Which platform should I mint on?

Once you’ve figured out what you want to mint, and in which quantity, it’s time to look at the specifics of it. What medium exactly is the work? Is it an image, video, or perhaps audio? What is the file size? Depending on how you answer, different platforms or blockchains may make more sense for you. For a genesis single edition work, and if you’re already a fairly established artist but would like extra curation on your platform, you may want a platform like SuperRare or Foundation.

If you’re just starting out as an artist, and/or aren’t interested in paying high fees for minting your work (and want to be more environmentally conscious); hic et nunc, objkt.com or versum on the Tezos blockchain may be for you. There are many environmentally-friendly platforms emerging so you may also want to keep an eye on them this year! Being early on a new platform with a solid team and vision behind it can have its early-adopter benefits.

If your work is audio-driven, you can take a look at Nina or Async Music. And if your oeuvre is centred around generative art, you may want to consider fxhash, ArtBlocks or snark.art. The options are endless, so it’s important to consider thoroughly who you are as an artist and what your work is about –  and then go exploring for the niche that you belong in!

How do I find my audience?
Building onto this, one of the most important things to remember is the ways in which community factors into the processes of the NFT world – for learning as well as promoting your work. Do you have a Twitter account, and if so, are you leveraging it to connect with the NFT-communities? Twitter is not a necessity, but it is where a majority of current artists and collectors engage in conversations about NFTs.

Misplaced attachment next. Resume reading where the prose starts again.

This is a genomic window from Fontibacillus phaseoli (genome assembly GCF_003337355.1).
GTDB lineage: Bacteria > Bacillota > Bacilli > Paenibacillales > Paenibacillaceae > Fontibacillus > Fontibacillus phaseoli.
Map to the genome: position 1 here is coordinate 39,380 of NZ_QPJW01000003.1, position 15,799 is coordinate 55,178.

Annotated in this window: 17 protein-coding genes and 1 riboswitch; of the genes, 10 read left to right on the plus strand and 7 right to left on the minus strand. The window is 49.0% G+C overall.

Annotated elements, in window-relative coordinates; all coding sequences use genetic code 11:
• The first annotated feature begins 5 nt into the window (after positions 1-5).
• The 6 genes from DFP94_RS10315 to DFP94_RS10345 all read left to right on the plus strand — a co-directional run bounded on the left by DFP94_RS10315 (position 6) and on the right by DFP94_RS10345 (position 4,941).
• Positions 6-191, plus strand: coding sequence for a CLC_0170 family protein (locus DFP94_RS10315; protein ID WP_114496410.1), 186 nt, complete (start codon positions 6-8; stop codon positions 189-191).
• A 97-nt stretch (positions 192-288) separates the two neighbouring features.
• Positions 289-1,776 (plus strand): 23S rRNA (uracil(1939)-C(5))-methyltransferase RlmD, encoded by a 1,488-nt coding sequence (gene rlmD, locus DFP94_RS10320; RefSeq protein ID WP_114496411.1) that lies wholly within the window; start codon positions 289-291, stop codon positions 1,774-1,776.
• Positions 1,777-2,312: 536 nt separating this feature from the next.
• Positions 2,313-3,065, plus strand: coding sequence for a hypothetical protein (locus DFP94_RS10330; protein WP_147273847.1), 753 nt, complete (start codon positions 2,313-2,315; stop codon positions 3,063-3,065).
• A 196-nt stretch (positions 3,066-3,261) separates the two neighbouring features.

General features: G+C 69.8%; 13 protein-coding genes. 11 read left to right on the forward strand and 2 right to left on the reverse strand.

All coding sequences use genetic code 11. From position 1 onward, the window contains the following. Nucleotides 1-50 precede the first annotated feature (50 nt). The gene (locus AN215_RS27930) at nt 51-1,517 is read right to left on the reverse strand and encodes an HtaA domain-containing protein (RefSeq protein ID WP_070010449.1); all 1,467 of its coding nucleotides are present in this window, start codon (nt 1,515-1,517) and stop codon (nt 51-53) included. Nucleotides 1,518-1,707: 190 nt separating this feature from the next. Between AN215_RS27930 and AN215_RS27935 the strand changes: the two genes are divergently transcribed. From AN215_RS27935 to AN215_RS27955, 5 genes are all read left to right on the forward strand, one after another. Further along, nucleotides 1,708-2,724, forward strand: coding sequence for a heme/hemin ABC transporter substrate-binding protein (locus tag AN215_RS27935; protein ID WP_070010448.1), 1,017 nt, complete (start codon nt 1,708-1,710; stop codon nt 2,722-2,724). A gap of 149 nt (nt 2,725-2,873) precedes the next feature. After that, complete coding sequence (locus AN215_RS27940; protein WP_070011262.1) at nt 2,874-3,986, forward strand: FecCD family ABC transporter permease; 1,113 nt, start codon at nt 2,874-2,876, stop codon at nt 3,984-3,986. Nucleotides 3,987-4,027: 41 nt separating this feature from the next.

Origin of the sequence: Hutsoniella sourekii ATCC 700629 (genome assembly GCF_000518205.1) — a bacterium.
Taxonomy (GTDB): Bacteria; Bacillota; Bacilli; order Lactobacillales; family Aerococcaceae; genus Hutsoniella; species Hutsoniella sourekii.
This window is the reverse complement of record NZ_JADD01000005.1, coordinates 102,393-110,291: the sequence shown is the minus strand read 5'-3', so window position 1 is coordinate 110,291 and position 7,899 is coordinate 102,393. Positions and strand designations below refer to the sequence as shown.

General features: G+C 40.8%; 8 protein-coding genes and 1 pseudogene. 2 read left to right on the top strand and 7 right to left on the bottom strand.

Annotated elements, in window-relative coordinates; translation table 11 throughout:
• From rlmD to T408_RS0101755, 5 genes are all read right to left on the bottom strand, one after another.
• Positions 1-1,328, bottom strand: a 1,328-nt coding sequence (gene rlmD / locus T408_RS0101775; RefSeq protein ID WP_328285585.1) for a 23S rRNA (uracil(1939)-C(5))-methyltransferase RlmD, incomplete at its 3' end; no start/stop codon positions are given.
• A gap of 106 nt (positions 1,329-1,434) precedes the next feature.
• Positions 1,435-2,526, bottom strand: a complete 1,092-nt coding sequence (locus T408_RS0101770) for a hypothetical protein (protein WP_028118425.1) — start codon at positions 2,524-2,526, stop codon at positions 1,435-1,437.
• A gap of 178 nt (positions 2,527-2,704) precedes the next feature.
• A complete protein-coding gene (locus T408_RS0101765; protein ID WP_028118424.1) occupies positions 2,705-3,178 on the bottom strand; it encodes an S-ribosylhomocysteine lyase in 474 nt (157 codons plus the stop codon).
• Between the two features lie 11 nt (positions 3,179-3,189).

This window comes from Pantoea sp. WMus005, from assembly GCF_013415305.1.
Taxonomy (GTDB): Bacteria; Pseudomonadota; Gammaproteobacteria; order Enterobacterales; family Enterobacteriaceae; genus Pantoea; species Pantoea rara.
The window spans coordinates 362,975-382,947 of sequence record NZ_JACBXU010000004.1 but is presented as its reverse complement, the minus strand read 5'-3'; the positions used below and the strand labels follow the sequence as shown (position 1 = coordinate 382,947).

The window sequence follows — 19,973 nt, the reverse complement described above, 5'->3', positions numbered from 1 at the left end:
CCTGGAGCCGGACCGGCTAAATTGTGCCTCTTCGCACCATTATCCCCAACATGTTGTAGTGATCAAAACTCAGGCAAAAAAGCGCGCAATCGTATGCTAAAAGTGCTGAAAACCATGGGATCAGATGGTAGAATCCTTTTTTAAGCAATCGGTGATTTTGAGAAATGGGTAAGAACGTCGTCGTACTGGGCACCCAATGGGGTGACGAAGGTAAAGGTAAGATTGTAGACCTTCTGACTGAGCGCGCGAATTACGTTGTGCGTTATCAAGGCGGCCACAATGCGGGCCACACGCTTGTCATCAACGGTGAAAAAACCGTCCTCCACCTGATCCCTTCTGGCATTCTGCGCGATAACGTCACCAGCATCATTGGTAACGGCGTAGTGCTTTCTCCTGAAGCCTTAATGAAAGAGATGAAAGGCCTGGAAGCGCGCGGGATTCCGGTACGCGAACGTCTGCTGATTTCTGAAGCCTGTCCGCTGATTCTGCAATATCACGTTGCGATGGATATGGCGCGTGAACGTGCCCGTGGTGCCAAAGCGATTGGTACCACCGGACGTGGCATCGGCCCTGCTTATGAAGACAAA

If you’re completely new to this social network you may want to identify artists, through NFT marketplaces or online articles, to follow and connect with. Twitter can be noisy for a beginner but among the sea of noise, you can often find very important tips from thought leaders in the community. You are also free to reach out for help from those you admire, some may be busy but many artists and collectors frequently engage in conversations.

In the end, you should have fun with it, and not be afraid to take chances. NFTs are still a relatively new phenomenon and there are new opportunities to experiment and explore each day. It is advisable, however, to practice caution, as with decentralization also comes a certain level of bad actors. As technological progress continues, it is encouraged to continue reading and learning from experts in this sector. In many ways, both the exploratory beginning and end of your journey towards your first NFT could very well happen within whatever network you place yourself in.

We hope this article has brought some new ideas for your next big step!

Aleksandra Artamonovskaja
Aleksandra Artamonovskaja
Aleksandra has worked in consulting prior to joining the art world and is one of .ART's first employees. She contributes with articles covering the intersection of art and tech. You can connect with Aleksandra on LinkedIn